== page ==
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Exercise Headaches: Causes and Prevention

Under: Akeso Health Sciences, General Health

Exercising releases chemicals and hormones that temporarily trigger positive feelings and emotions. But constantly getting painful headaches or migraines after your workouts can make you dread engaging in physical activity in the first place.

Exercise-induced headaches typically fall into two categories: primary or secondary headaches. Most of the time, the headaches you get after a run or a particularly strenuous weightlifting session are primary headaches, which are triggered by exercise itself. They are usually harmless and can be easily treated with medication and natural pain management strategies.

Conversely, secondary headaches are caused by an underlying, sometimes serious health problem, such as a brain tumor or coronary artery disease. Secondary headaches are typically accompanied by other symptoms, such as double vision or neck stiffness, and may require emergency medical attention.

Workout headaches are very common and can happen for a variety of reasons. Here, we take a look at the four most common causes of exercise headaches and expert tips for how to avoid them.

What causes workout headaches?

Exercise headaches are pretty common among physically active individuals. For example, a study published in the Journal of Head and Face Pain looking at the prevalence of headaches among college athletes found that nearly 24% of participants had a personal history of migraine. And it’s not uncommon for people to report feeling throbbing, dull pain during or after intense or sustained exercise.


exercise headache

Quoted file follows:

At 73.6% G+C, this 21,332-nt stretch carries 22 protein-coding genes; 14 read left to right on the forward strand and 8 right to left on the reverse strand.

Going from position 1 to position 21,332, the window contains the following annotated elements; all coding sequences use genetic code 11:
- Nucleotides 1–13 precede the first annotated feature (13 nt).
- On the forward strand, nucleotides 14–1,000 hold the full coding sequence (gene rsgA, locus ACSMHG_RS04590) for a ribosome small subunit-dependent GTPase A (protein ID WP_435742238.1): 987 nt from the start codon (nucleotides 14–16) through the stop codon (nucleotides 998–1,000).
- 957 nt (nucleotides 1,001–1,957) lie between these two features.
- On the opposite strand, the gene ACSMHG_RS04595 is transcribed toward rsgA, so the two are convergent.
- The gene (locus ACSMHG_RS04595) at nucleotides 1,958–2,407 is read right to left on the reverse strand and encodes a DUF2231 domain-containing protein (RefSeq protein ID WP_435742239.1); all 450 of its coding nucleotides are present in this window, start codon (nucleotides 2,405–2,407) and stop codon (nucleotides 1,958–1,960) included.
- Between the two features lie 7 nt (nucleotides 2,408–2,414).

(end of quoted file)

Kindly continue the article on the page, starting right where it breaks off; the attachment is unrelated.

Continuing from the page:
If you’ve just started getting workout headaches, it’s important to see your doctor to rule out any secondary causes. As a reminder, primary exercise headaches are not connected to any underlying illnesses and are pretty harmless. Secondary headaches can be triggered by any number of conditions and may call for immediate medical intervention in rare cases.

Dealing with post-workout headaches can be incredibly frustrating, especially when you’re just trying to do something good for your health. The good news is that you can learn to identify your triggers and risk factors to cut down your chances of getting another one of these skull-throbbers the next time you put on your workout shoes.

Risk factor: Overexertion

Scientists still don’t know what exactly causes primary exercise headaches. There are countless theories: overactivity within the structures of the brain associated with pain, dilation of blood vessels inside the skull, abnormal chemical activity in the brain, and many more. However, there’s evidence that pushing yourself beyond your body capacities can cause veins and arteries in the brain to expand, allowing more blood flow in and creating pressure in the skull, which causes pain.